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U.S. economy shows signs of turning the corner

Are we there yet?

The U.S. economy has been slouching toward recovery for four-and-a-half years now, with each setback along the way causing a collective flinch. Contagion in the eurozone. City-swamping hurricanes. Fiscal cliffs. Government shutdowns, along with self-inflicted gunshot wounds like the sequester.

Each new dawn has proved as false as the last, except to seemingly confirm what the dismal scientists (otherwise known as economists) have been telling us: It could take a decade or more for the economy to resemble its old self. The latest scare came earlier this month, when federal data showed December job growth suddenly going as cold as the polar vortex

December jobs report disappoints 02:12
 It's no wonder Americans' confidence is brittle, as shown in the decline last week in the Reuters/University of Michigan consumer sentiment index.

Yet something odd happened toward the end of last year that economic forecasters weren't expecting: Things started looking up. Lawmakers in Washington called a truce, if only to strike a pose for this year's midterms, and actually made laws. Consumers kept spending. Rather than slowing down over the last three months of the year, as many had predicted, the economy sped up.

Factories also revved up their assembly lines, a sign that the sluggish demand shackling the economy is starting to ease. After bottoming out in the second quarter of 2013, manufacturing activity has surged and is now expected to help drive job-creation this year, notes economist Lindsay Piegza of brokerage firm Sterne Agee.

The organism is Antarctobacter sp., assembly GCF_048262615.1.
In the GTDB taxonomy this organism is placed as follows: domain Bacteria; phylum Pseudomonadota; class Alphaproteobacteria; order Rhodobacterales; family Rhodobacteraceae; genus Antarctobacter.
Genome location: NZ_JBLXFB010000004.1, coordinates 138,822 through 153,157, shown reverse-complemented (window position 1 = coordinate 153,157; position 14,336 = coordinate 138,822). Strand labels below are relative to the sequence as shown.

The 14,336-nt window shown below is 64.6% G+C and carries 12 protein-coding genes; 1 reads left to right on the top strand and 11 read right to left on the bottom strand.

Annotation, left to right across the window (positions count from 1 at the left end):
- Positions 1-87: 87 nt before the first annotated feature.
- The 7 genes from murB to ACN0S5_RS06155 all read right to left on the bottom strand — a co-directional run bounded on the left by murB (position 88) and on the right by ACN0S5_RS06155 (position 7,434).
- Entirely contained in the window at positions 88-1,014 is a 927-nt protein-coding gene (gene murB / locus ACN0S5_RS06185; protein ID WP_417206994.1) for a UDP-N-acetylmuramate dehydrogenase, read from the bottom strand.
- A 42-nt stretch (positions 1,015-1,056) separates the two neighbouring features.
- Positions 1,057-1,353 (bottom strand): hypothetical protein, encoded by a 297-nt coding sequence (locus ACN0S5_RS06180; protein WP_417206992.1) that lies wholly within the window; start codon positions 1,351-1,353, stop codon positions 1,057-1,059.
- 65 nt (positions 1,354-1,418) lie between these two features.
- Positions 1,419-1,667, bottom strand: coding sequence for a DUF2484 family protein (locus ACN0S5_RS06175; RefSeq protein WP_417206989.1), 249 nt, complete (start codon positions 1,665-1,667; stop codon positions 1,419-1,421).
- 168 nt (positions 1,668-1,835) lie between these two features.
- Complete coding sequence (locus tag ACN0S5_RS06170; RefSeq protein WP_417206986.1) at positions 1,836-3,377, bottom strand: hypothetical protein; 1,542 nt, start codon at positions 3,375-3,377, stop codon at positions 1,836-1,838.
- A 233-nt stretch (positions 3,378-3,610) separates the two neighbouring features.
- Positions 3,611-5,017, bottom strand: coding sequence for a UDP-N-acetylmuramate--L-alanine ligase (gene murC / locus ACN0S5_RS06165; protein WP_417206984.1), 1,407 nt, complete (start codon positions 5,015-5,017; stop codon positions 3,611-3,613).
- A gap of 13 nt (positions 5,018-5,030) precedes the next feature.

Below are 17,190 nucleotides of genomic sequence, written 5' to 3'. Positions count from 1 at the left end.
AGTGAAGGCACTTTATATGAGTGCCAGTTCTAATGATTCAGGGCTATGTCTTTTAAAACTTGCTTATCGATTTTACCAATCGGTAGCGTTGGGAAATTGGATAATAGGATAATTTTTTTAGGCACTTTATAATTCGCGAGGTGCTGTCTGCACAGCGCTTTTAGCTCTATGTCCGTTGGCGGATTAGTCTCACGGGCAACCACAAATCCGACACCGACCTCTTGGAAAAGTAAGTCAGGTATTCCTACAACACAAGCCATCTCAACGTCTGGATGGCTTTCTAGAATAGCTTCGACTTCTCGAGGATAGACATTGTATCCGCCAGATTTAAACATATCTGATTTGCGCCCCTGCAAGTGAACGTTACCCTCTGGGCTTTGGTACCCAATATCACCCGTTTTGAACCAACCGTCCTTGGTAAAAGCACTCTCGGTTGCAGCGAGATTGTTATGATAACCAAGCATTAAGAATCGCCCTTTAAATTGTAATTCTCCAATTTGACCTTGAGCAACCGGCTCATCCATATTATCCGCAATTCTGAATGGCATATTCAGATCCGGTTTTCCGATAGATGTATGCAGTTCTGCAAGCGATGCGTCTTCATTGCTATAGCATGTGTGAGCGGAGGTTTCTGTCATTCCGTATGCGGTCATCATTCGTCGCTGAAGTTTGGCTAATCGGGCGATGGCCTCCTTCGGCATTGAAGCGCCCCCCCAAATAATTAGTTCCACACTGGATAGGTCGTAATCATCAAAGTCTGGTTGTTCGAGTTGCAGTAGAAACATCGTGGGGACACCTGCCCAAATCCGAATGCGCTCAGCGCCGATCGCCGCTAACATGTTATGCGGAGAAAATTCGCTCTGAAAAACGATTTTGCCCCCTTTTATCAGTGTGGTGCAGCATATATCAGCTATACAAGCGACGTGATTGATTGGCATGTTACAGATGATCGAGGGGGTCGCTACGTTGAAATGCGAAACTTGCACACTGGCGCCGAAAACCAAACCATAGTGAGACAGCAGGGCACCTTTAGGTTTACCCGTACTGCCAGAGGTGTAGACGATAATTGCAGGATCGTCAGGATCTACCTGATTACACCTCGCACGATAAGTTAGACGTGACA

Obama: Next generation of manufacturing “an... 01:48
 As the gloom lifted, experts who until recently expected the economy to slump now forecast fourth-quarter growth of at least 3 percent, the kind of expansion we need to energize the job market. The government's initial GDP estimate for the October-to-November period, due Jan. 30, will be telling.

The all-important question, of course, is whether this momentum will last. Maybe not all of it -- growth of around 2.5 percent for the year is more likely, according to economists. Meanwhile, a moderately upbeat forecast may be cold comfort to the millions of Americans who remain unemployed and who face a cut in jobless benefits.

Still, the economy seems finally to have found its footing. We're still a ways from home, but at least the terrain looks familiar.

Here's what's coming up this week.

Wednesday, Jan. 22
- Mortgage Bankers Association index

Thursday, Jan. 23
- Existing home sales (Nat'l Association of Realtors)
- Weekly jobless claims (U.S. Labor Department)
- Federal Housing Finance Agency Housing Price Index

Friday, Jan. 24
- Conference Board leading economic indicators
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